Hewitt and Lapentti reach first indoor final

Lleyton Hewitt sped past eighth-seeded Vincent Spadea of the United States 6-3, 6-3 on Saturday at the Lyon Grand Prix, to reach the final in his first appearance on the European indoor circuit.

Lleyton Hewitt sped past eighth-seeded Vincent Spadea of the United States 6-3, 6-3 on Saturday at the Lyon Grand Prix, to reach the final in his first appearance on the European indoor circuit.

Hewitt, ranked a career-high 27th, will meet sixth-seeded Nicolas Lapentti in the final, the Ecuadorian having once again fought back from a set down to beat Sweden's Magnus Gustafsson 6-7 (7-5), 7-6 (8-6), 6-2 in his semi-final.

"I'm a little surprised to find myself in the final," said Hewitt, who has only ever played two other indoor events, both in Singapore. "I'm less surprised to see Lapentti in the final."

Lapentti, however, is no indoor specialist himself and had never won a match on carpet before arriving in Lyon. The pair, who have never met, are each seeking their second career titles.

The 18-year-old Hewitt had little difficulty getting past Spadea, sweeping aside the sluggish American in 1 hour, 21 minutes to reach his fifth career final.

Still feeling the effects of his marathon quarterfinal match against top-seeded Yevgeny Kafelnikov, Spadea appeared sluggish and worn. "I got off to such a strong start and I'm sure he didn't feel like playing a long match," said Hewitt, whose performance in the French City strengthened his chances of replacing injured compatriot Patrick Rafter in Australia's Davis Cup final against France in Nice this December. "If he'd had an early break, it might have been a different match."

Spadea admitted his quarterfinal victory over Kafelnikov had cost him. "I was tired and I felt I was playing the same match as last night," Spadea said. "It didn't feel like I'd left the court at all.

"But it wasn't just my lack of form. Hewitt played really well today."

Hewitt, who dropped just one set on way to the final, may once again benefit from his opponent's fatigue in the final.

Lapentti has been made to work overtime for his place in his first career indoor final, rallying back from a set down in all four of his matches in Lyon this week. "I'm not 100 percent," acknowledged Lapentti, a career-high 14 in the world rankings. "I'm a little tired.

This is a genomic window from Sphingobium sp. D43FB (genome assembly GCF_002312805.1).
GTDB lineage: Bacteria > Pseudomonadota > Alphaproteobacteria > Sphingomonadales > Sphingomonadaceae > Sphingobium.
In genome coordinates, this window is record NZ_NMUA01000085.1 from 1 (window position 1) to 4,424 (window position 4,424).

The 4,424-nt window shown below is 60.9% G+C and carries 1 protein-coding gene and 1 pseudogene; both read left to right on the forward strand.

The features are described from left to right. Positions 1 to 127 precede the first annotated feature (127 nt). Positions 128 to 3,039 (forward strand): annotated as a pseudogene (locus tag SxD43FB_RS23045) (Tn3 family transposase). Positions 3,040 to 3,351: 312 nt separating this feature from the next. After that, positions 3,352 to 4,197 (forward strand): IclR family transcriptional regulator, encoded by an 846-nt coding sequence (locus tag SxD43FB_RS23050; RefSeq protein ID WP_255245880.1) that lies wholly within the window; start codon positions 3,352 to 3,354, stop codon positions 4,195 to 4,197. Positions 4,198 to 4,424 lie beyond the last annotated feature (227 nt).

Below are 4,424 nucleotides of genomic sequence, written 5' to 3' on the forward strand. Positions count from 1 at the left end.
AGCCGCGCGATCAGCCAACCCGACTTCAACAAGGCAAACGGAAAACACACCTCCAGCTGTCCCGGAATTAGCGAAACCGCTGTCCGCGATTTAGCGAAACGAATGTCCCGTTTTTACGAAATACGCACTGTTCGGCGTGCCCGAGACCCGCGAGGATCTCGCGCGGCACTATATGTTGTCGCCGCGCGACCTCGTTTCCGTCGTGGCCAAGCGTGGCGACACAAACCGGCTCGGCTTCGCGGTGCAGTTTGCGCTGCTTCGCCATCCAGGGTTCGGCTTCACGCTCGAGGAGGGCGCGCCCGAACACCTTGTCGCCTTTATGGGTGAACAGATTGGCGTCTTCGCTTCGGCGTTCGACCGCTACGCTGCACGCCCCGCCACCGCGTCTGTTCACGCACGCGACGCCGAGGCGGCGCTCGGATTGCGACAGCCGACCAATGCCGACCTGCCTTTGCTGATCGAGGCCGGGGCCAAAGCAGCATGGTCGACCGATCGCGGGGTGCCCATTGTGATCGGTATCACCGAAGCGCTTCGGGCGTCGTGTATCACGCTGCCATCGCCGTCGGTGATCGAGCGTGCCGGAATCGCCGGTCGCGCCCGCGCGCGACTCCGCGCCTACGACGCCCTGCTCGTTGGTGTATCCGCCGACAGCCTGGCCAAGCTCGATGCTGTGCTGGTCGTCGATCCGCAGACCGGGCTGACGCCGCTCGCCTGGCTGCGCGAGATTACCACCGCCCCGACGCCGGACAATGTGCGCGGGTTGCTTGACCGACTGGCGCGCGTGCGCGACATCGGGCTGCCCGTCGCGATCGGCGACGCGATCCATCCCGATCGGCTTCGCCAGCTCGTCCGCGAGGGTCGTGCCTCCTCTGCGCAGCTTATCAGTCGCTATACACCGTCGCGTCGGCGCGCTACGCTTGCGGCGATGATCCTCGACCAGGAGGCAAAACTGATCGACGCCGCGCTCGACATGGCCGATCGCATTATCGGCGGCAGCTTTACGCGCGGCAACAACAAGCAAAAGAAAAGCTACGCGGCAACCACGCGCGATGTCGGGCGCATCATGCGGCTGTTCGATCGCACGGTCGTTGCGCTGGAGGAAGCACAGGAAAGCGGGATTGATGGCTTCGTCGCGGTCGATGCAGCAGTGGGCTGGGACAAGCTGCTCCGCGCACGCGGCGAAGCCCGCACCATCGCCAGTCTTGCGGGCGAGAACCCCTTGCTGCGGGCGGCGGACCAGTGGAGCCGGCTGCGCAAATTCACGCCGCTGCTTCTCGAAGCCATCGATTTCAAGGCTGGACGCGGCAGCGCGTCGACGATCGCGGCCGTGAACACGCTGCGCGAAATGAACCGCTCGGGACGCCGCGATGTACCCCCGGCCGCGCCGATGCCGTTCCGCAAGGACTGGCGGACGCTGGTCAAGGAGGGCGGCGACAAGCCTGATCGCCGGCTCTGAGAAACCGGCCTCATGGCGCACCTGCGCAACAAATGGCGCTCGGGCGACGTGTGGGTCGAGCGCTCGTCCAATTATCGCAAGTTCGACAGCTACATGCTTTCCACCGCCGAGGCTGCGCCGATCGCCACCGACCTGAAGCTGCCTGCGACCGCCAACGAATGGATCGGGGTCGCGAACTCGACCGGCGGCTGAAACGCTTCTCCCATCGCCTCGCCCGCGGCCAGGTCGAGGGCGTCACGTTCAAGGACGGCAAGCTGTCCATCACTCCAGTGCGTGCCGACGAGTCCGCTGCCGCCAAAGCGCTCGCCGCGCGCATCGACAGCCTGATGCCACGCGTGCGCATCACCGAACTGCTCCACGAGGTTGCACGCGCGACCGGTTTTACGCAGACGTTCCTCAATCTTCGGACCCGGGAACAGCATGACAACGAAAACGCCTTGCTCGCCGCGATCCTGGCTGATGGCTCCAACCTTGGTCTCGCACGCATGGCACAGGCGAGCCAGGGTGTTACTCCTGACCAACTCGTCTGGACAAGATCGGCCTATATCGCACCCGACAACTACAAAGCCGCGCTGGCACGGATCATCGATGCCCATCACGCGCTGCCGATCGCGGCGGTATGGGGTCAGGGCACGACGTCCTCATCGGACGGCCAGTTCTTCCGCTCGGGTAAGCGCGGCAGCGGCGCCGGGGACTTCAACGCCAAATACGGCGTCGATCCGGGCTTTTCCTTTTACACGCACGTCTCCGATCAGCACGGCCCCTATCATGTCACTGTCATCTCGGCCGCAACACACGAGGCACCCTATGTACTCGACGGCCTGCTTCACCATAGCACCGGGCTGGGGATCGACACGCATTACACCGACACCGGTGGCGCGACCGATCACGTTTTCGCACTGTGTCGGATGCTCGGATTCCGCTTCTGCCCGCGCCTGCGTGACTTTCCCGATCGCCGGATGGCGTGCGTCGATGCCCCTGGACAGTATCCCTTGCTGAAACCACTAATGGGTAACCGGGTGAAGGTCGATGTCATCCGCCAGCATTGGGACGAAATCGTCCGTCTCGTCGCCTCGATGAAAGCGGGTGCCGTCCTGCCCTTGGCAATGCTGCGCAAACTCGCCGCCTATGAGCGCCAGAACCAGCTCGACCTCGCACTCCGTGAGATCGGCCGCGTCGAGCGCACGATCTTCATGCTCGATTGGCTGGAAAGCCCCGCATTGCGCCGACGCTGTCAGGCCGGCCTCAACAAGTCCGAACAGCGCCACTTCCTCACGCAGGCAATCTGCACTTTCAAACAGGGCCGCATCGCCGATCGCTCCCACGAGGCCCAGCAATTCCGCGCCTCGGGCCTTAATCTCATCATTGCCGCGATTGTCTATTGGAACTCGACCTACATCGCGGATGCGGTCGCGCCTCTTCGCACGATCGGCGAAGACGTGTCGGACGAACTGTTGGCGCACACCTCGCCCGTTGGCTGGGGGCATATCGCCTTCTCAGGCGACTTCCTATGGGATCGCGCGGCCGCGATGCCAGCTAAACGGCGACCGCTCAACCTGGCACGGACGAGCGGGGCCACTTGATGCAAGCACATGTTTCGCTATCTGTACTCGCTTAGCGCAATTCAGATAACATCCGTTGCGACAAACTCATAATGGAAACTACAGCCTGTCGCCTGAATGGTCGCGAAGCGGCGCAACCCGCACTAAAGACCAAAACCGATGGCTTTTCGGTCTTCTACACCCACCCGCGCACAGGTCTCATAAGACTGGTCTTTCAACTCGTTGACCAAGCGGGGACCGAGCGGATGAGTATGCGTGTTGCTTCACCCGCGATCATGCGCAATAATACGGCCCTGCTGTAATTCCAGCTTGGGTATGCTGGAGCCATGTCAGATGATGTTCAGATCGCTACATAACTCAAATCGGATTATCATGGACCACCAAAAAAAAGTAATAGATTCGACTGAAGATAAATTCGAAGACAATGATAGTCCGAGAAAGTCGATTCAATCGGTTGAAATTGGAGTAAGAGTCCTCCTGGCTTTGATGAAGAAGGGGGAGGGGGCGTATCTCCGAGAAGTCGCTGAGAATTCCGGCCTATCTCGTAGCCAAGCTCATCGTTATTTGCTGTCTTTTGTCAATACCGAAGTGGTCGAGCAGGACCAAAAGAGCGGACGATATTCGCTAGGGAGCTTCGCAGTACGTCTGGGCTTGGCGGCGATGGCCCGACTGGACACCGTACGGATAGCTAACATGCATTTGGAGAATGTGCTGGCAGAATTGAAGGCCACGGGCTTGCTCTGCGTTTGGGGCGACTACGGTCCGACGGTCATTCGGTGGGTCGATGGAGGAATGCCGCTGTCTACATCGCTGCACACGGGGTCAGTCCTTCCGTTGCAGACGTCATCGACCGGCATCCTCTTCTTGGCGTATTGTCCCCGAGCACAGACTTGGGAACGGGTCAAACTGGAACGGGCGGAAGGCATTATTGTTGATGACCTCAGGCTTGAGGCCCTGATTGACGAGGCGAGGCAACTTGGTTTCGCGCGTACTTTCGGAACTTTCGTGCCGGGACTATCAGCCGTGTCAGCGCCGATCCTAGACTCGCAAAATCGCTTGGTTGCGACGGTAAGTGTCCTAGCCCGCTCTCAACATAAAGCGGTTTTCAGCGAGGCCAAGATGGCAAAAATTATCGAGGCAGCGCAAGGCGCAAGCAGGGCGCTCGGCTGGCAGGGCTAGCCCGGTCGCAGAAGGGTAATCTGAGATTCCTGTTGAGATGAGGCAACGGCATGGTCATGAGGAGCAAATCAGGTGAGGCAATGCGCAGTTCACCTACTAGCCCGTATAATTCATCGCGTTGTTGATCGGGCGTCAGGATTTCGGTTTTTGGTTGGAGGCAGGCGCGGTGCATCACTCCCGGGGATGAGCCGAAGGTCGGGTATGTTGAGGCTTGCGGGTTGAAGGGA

"Hewitt is a fighter who runs for the ball so I expect a long and difficult match tomorrow," said Lapentti, whose sudden run of indoor form ÿ after going 0-10 until a victory in his first round match at the Grand Slam Cup - has left him in contention for a place in the season-ending World Championships in Hannover in November. "But when you're in the final, you manage to find the energy somehow."

Meeting each other for the first time, Lapentti and Gustafsson cautiously probed each others' game for weaknesses in a tightly-played opening set without success, neither player managing a break.

Lapentti suddenly appeared ready to take control in the tiebreak, jumping out to a 4-0 lead. But the veteran Swede refused to buckle, sweeping the next five points on way to winning the tiebreak 7-5.

The loss did nothing to discourage Lapentti, who came back from a set down in all three of his earlier matches. The sixth seeded Ecuadorian's perseverance was finally rewarded in the second set with the first break of the match, as he took Gustafsson's serve to go up 5-3.

But the unflappable Swede immediately broke back, sending the set to a tiebreak, this time with Lapentti battling back from 3-1 down to prevail. The efforts of the two tiebreaks in a stuffy arena seemed to deflate the 32-year-old Swede, the oldest player in the tournament, with Lapentti jumping to a 4-1 lead in the final set and cruising to a comfortable win.

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